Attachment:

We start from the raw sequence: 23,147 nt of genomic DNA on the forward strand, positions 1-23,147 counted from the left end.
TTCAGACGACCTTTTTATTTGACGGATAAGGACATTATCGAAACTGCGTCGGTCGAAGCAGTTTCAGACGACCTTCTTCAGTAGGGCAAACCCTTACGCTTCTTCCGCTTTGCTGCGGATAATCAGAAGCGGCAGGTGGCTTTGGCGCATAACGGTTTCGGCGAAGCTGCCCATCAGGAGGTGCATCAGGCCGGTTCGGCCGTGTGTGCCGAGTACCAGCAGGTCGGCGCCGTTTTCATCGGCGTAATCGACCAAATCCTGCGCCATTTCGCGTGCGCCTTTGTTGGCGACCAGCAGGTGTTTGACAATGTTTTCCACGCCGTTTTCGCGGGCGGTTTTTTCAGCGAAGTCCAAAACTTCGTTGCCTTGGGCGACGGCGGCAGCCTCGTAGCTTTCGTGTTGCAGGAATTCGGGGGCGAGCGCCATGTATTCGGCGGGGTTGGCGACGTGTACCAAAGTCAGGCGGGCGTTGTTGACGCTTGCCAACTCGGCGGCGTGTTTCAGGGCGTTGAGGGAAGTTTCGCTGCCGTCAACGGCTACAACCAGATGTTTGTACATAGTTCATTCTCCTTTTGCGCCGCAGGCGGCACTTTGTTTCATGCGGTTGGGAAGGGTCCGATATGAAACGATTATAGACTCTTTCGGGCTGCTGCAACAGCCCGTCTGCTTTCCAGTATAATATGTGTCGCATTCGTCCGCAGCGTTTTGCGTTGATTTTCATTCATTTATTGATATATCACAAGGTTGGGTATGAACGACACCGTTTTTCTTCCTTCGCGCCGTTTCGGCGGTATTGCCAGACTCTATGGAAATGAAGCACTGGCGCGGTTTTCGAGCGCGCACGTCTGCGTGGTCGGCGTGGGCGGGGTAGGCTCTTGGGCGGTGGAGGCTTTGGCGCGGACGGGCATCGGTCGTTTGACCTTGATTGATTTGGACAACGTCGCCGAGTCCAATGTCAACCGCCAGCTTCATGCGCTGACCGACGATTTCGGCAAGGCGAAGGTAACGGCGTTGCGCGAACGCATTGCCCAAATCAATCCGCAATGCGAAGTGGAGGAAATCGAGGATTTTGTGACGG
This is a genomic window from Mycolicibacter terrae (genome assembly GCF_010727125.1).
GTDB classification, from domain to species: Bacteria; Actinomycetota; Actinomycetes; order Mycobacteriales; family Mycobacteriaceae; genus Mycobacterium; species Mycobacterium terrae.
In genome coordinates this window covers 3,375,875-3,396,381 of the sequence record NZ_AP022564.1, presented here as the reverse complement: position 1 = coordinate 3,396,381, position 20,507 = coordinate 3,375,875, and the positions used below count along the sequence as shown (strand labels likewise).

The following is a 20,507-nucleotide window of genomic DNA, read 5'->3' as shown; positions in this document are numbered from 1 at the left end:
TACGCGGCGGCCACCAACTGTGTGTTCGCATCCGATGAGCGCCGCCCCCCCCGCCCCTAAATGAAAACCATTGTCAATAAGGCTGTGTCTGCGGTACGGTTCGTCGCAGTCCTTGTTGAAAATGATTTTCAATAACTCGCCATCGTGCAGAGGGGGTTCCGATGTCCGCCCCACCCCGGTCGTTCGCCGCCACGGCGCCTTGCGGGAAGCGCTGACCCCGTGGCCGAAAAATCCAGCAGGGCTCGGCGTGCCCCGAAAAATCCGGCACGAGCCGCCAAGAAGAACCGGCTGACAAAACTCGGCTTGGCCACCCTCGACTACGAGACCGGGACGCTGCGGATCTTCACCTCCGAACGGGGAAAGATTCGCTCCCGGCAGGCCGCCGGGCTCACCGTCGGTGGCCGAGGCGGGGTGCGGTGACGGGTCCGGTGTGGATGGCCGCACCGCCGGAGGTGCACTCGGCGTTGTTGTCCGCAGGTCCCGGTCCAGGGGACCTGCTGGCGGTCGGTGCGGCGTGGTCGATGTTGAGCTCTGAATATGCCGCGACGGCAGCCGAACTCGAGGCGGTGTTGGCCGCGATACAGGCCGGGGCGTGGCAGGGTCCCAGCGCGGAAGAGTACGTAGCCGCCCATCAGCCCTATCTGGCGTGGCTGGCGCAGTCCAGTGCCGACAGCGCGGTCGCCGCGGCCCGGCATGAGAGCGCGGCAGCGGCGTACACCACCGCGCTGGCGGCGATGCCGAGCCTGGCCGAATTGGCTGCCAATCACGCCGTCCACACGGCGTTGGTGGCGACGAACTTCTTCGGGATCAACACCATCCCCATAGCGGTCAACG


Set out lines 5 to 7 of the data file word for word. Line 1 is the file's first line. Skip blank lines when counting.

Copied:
In genome coordinates this window covers 3,375,875-3,396,381 of the sequence record NZ_AP022564.1, presented here as the reverse complement: position 1 = coordinate 3,396,381, position 20,507 = coordinate 3,375,875, and the positions used below count along the sequence as shown (strand labels likewise).

The following is a 20,507-nucleotide window of genomic DNA, read 5'->3' as shown; positions in this document are numbered from 1 at the left end:
TACGCGGCGGCCACCAACTGTGTGTTCGCATCCGATGAGCGCCGCCCCCCCCGCCCCTAAATGAAAACCATTGTCAATAAGGCTGTGTCTGCGGTACGGTTCGTCGCAGTCCTTGTTGAAAATGATTTTCAATAACTCGCCATCGTGCAGAGGGGGTTCCGATGTCCGCCCCACCCCGGTCGTTCGCCGCCACGGCGCCTTGCGGGAAGCGCTGACCCCGTGGCCGAAAAATCCAGCAGGGCTCGGCGTGCCCCGAAAAATCCGGCACGAGCCGCCAAGAAGAACCGGCTGACAAAACTCGGCTTGGCCACCCTCGACTACGAGACCGGGACGCTGCGGATCTTCACCTCCGAACGGGGAAAGATTCGCTCCCGGCAGGCCGCCGGGCTCACCGTCGGTGGCCGAGGCGGGGTGCGGTGACGGGTCCGGTGTGGATGGCCGCACCGCCGGAGGTGCACTCGGCGTTGTTGTCCGCAGGTCCCGGTCCAGGGGACCTGCTGGCGGTCGGTGCGGCGTGGTCGATGTTGAGCTCTGAATATGCCGCGACGGCAGCCGAACTCGAGGCGGTGTTGGCCGCGATACAGGCCGGGGCGTGGCAGGGTCCCAGCGCGGAAGAGTACGTAGCCGCCCATCAGCCCTATCTGGCGTGGCTGGCGCAGTCCAGTGCCGACAGCGCGGTCGCCGCGGCCCGGCATGAGAGCGCGGCAGCGGCGTACACCACCGCGCTGGCGGCGATGCCGAGCCTGGCCGAATTGGCTGCCAATCACGCCGTCCACACGGCGTTGGTGGCGACGAACTTCTTCGGGATCAACACCATCCCCATAGCGGTCAACG